The 'where' of sovereign power and exception
: Palestinian life and refugee camps in Lebanon

  • Diana Martin

    Student thesis: Doctoral Thesis


    This thesis focuses on the Palestinian refugees’ experience in Lebanon since 1948, to critically engage with Agamben’s theory of exception. Agamben conceives of the ‘camp’ as the space where the normal juridical order and the inhabitants’ rights are suspended, the hidden matrix of the modern where the sovereign confronts nothing but bare life. Refugees are framed as the ultimate embodiment of bare life, a life stripped of rights and protection and at the mercy of state authorities. This research critiques this understanding in three ways.
    Firstly, by disenfranchising the concept of sovereign power from statehood, I adopt a multiscalar approach to uncover the complex network of sovereigns and decisions impacting upon the Palestinian life. From the international level (UN and humanitarian organisations) to the regional level (Arab states and Lebanon), I discuss the roles and responsibility of multiple actors in the production of Palestinian bare life showing the global scope of sovereign power. Secondly, by disengaging the concept of power from political institutions, I include the Palestinian refugees’ agency in the chessboard of power relations. Focusing on lived experiences and critically engaging with state-centric and law-centric perspectives, the thesis uncovers the micropolitics on the ground constituted by multiple forms of resistance that refugees adopt in their ongoing struggles for survival and recognition. The recognition of this agency and political significance of refugees’ lives is paramount if a just solution to the Palestinian refugee question is to be found. Finally, this study interrogates and problematises the uncritical assimilation of refugee camps to spaces of exception. By looking at the evolution of Shatila refugee camp and its relation to the city of Beirut, I discuss the formation of a new spatial model that I call ‘campscape’. As social and spatial boundaries increasingly blur, the ‘campscape’, which includes the refugee camp and informal settlements around, is the space in which the refugee meets the other outcasts of the Lebanese political and economic system.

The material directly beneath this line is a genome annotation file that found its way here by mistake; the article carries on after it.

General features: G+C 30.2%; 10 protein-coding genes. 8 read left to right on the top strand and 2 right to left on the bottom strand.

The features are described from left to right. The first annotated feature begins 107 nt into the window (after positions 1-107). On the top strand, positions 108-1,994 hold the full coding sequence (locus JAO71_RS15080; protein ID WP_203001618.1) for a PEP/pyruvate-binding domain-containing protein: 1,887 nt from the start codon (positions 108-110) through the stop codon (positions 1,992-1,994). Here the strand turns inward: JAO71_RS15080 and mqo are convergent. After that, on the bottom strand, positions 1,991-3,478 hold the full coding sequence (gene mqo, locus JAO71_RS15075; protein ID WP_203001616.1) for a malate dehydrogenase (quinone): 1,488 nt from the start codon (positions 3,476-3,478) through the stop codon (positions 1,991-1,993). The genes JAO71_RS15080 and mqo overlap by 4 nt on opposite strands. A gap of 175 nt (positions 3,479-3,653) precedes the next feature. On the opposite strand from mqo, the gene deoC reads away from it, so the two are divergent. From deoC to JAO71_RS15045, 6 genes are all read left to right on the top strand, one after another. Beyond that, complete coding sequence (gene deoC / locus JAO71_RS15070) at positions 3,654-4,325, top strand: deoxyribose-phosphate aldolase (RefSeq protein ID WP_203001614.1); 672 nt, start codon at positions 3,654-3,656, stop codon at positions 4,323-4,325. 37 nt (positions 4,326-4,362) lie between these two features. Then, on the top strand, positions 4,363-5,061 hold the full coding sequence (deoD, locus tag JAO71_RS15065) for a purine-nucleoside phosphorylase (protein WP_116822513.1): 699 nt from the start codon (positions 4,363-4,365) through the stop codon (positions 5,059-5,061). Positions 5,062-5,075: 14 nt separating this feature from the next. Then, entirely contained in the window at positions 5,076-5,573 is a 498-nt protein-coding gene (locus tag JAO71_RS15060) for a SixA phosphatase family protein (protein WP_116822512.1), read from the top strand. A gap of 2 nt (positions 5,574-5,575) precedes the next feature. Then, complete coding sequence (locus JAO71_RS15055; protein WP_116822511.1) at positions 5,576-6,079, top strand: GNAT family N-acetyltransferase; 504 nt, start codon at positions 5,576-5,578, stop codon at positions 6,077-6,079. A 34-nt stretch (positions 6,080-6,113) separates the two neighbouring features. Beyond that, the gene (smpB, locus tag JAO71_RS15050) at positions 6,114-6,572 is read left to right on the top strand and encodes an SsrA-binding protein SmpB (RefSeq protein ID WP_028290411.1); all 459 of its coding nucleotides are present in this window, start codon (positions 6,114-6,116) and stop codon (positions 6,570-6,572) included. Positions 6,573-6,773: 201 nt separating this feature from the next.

Date of Award2012
    Original languageEnglish
    Awarding Institution
    • Durham University
    SponsorsDurham University
    SupervisorLouise Amoore (Supervisor), David Campbell (Supervisor) & Cheryl McEwan (Supervisor)

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